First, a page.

Fashion Over 40

There's a fashion middle ground between 20-something and matronly. And Crystal Boutique in Arlington has it covered.

Crystal Boutique could be the most successful Arlington clothing store you’ve never been to—namely because it’s in a place you just don’t stumble upon easily. Now celebrating more than four decades in business, it is, quite literally, an underground find, located in a back corner of Crystal City’s subterranean shops.

Owner Joel Cohen comes from a long line of apparel retailers. His dad owned the men’s clothier Cohen’s Quality Shop on King Street in Alexandria until 1968, when the business was sold and his parents moved into an apartment in Crystal Plaza, where his mother opened a women’s clothing boutique inside a beauty salon called Vincent et Vincent.

By 1977, Cohen’s mother was ready to retire, so he moved back from Manhattan—where his retail career had included a stint with Bloomingdale’s—and took charge of her small-but-thriving shop. Since then, it’s undergone a name change (it became Crystal Boutique in 1981) and has expanded twice, occupying a roomy 3,500 square feet.  

The store’s hidden location doesn’t seem to be an impediment to success. It’s definitely got its regulars, and new fans seem to wander in every day. “I’ve worked in this building for years and this is the first time I’ve ever shopped here,” a tall, slender woman—I would guess she’s in her late 40s or early 50s—says as she hands over her credit card at the counter. She came in looking for a white blouse but leaves with three shirts and a pair of black pants.

“You’re an excellent saleswoman,” I overhear her telling the store’s manager, Marilyn Schinasi, as she heads out.

Crystal Boutique definitely tailors its focus toward women of a certain age. “The fashion industry doesn’t cater to anyone who’s over 40 anymore,” Cohen laments. “Our target customer is a woman age 40 and up who wants wardrobe elements that are edgy, not boring, but also high quality and well fitting. That’s where we come in. We serve the population that the market isn’t taking care of.”

That includes ladies who feel trapped in a no-(wo)man’s land between styles that looked great on them in their 20s and clothes that are too matronly for where they are now. “You don’t want to dress like your mom, but you can’t dress the way you did when you were in college,” Cohen says. “We’ve got this gray area figured out.”

 Left: This all-purpose jacket ($398) comes in a rainbow of bright colors. Necklaces $188-$350. Right: Owner Joel Cohen shows off necklaces ($350-$550) made exclusively for his store. Photos by Stacy Zarin-Goldberg.

To this end, one half of the store features color-coded racks of easy-care, travel-friendly casual separates—all neutral staples with shots of bright color and lots of black-and-white. The other half is stocked with suits and dresses, polished outerwear, artful accessories and sculptural jewelry (much of which is exclusive to the store). You’ll find brands such as Lafayette 148, Joseph Ribkoff and Buchanan & Kang.

The boutique also hosts regular trunk shows for its more formal lines—Lourdes Chavez, for example, which custom makes each piece for the woman who buys it.

Shopping here does involve an investment of both time and money. Pants tend to run in the $175 range, and jackets hover around $300. Cohen’s philosophy is that those who shop with purpose may end up buying fewer things over time, but will end up with items that they reach for more often and that they can assemble in different ways to create multiple outfits.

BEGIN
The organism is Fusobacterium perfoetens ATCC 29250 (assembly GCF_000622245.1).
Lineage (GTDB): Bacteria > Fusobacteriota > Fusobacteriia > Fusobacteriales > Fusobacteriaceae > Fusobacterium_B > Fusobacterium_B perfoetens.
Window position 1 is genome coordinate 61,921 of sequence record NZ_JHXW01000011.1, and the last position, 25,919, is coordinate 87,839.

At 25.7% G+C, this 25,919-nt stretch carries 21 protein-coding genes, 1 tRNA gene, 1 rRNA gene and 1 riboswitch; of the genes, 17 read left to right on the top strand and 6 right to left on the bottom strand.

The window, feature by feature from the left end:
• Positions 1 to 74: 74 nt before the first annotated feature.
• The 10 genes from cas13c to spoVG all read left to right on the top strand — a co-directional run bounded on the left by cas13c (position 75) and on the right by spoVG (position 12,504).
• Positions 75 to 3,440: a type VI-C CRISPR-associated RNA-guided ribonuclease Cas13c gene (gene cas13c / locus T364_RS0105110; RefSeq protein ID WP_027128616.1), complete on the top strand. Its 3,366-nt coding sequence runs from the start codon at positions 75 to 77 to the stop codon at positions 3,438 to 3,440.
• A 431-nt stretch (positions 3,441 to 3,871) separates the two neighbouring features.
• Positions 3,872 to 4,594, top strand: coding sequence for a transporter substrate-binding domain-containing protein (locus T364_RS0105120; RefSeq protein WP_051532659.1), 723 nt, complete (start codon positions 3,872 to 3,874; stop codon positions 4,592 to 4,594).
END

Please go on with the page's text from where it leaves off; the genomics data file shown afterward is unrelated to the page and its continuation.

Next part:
When I ask him to recap Arlington’s fashion evolution over his four decades in business, he pauses. “Arlington has become very youth-centric,” he says, choosing his words carefully. “The whole world’s gone casual. Everyone’s wearing leggings with a tunic—in the winter with boots and the summer with sandals—and it doesn’t necessarily look great on everyone.

Easy-care dresses for all occasions ($198-$320). Photo by Stacy Zarin-Goldberg.

“Our store is really not that,” he continues. “Our customers are the size that [they are], whether they’re a 2 or a 12, and they have a certain demand for fit that they’re not finding in other places. We are a strictly regular-fit store.”

Translation: This is the place for pants that won’t ride low on your hips and jackets with armholes that aren’t impossibly narrow. “We know that women are tired of trying on clothes in what should be their size and finding that nothing fits,” he says.

Beaded minaudiere clutch by Mary Frances ($288). Photo by Stacy Zarin-Goldberg.

Most pieces have little details that keep things interesting—like a sheer overlay on a dress, or a split-back tunic that still strategically covers everything.

I zero in on a Studio 54-worthy black jersey jumpsuit with a butterfly cape neckline, and a faux-leather-and-mesh lattice jacket that would kick up the style quotient of simple black pants and a white button-down.

This is the kind of place my cool aunt—who always wears funky jackets and artistic jewelry—would love.

 Window displays feature bold statement pieces. Photo by Stacy Zarin-Goldberg.

Soft-spoken, yet confident and tenacious, Cohen likes to speak in superlatives, absolutes and guarantees. He pulls out a tank with a handkerchief hemline, promising that it can stand on its own as a top, even if you need to take your jacket off.

He then points to a bright blue blazer with a checkerboard lining underneath its popped collar, noting that “no one who tries on that jacket leaves without buying it.” (I don’t, but I appreciate his enthusiasm.)

It’s clear that he enjoys the sartorial puzzle of figuring out the women who walk through his doors. “It’s a challenge and a reward,” he says, “to help people find what they didn’t even know they needed.”

Adrienne Wichard-Edds is Arlington Magazine’s style columnist. Send fashion and design tips to

Categories: Style